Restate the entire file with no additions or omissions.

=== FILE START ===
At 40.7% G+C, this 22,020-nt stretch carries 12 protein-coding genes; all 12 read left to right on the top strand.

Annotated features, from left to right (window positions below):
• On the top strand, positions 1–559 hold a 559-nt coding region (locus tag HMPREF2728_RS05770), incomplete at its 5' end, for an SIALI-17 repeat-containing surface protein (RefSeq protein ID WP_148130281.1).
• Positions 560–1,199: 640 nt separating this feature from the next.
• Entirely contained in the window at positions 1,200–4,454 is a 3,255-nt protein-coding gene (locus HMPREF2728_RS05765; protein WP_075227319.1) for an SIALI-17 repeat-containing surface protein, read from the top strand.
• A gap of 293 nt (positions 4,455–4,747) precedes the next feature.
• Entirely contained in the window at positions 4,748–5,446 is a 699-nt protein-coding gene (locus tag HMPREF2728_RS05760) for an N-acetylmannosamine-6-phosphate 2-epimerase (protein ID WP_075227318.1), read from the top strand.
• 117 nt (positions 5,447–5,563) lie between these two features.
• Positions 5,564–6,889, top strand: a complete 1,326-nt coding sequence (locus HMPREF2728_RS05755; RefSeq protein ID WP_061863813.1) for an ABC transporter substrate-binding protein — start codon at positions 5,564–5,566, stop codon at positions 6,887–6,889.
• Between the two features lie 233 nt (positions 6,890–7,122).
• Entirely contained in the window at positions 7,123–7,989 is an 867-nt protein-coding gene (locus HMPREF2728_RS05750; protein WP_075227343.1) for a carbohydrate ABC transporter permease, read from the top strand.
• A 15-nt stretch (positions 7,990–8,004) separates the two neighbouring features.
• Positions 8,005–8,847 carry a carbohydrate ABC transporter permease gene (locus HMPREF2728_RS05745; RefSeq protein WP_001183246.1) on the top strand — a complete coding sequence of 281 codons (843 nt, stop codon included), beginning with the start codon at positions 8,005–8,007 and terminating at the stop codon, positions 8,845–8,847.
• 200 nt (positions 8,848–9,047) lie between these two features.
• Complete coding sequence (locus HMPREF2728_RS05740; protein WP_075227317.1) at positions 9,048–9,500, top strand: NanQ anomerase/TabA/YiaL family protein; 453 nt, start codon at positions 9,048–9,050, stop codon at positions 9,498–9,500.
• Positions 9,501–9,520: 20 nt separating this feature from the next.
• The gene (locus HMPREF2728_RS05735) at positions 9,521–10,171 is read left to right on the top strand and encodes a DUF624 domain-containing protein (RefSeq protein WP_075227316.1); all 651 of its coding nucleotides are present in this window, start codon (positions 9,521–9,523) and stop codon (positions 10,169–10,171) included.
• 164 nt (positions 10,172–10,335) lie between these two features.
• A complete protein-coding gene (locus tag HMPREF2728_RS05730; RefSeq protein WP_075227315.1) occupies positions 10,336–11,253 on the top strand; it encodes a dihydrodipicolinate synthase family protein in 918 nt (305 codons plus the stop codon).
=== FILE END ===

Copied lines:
At 40.7% G+C, this 22,020-nt stretch carries 12 protein-coding genes; all 12 read left to right on the top strand.

Annotated features, from left to right (window positions below):
• On the top strand, positions 1–559 hold a 559-nt coding region (locus tag HMPREF2728_RS05770), incomplete at its 5' end, for an SIALI-17 repeat-containing surface protein (RefSeq protein ID WP_148130281.1).
• Positions 560–1,199: 640 nt separating this feature from the next.
• Entirely contained in the window at positions 1,200–4,454 is a 3,255-nt protein-coding gene (locus HMPREF2728_RS05765; protein WP_075227319.1) for an SIALI-17 repeat-containing surface protein, read from the top strand.
• A gap of 293 nt (positions 4,455–4,747) precedes the next feature.
• Entirely contained in the window at positions 4,748–5,446 is a 699-nt protein-coding gene (locus tag HMPREF2728_RS05760) for an N-acetylmannosamine-6-phosphate 2-epimerase (protein ID WP_075227318.1), read from the top strand.
• 117 nt (positions 5,447–5,563) lie between these two features.
• Positions 5,564–6,889, top strand: a complete 1,326-nt coding sequence (locus HMPREF2728_RS05755; RefSeq protein ID WP_061863813.1) for an ABC transporter substrate-binding protein — start codon at positions 5,564–5,566, stop codon at positions 6,887–6,889.
• Between the two features lie 233 nt (positions 6,890–7,122).
• Entirely contained in the window at positions 7,123–7,989 is an 867-nt protein-coding gene (locus HMPREF2728_RS05750; protein WP_075227343.1) for a carbohydrate ABC transporter permease, read from the top strand.
• A 15-nt stretch (positions 7,990–8,004) separates the two neighbouring features.
• Positions 8,005–8,847 carry a carbohydrate ABC transporter permease gene (locus HMPREF2728_RS05745; RefSeq protein WP_001183246.1) on the top strand — a complete coding sequence of 281 codons (843 nt, stop codon included), beginning with the start codon at positions 8,005–8,007 and terminating at the stop codon, positions 8,845–8,847.
• 200 nt (positions 8,848–9,047) lie between these two features.
• Complete coding sequence (locus HMPREF2728_RS05740; protein WP_075227317.1) at positions 9,048–9,500, top strand: NanQ anomerase/TabA/YiaL family protein; 453 nt, start codon at positions 9,048–9,050, stop codon at positions 9,498–9,500.
• Positions 9,501–9,520: 20 nt separating this feature from the next.
• The gene (locus HMPREF2728_RS05735) at positions 9,521–10,171 is read left to right on the top strand and encodes a DUF624 domain-containing protein (RefSeq protein WP_075227316.1); all 651 of its coding nucleotides are present in this window, start codon (positions 9,521–9,523) and stop codon (positions 10,169–10,171) included.
• 164 nt (positions 10,172–10,335) lie between these two features.
• A complete protein-coding gene (locus tag HMPREF2728_RS05730; RefSeq protein WP_075227315.1) occupies positions 10,336–11,253 on the top strand; it encodes a dihydrodipicolinate synthase family protein in 918 nt (305 codons plus the stop codon).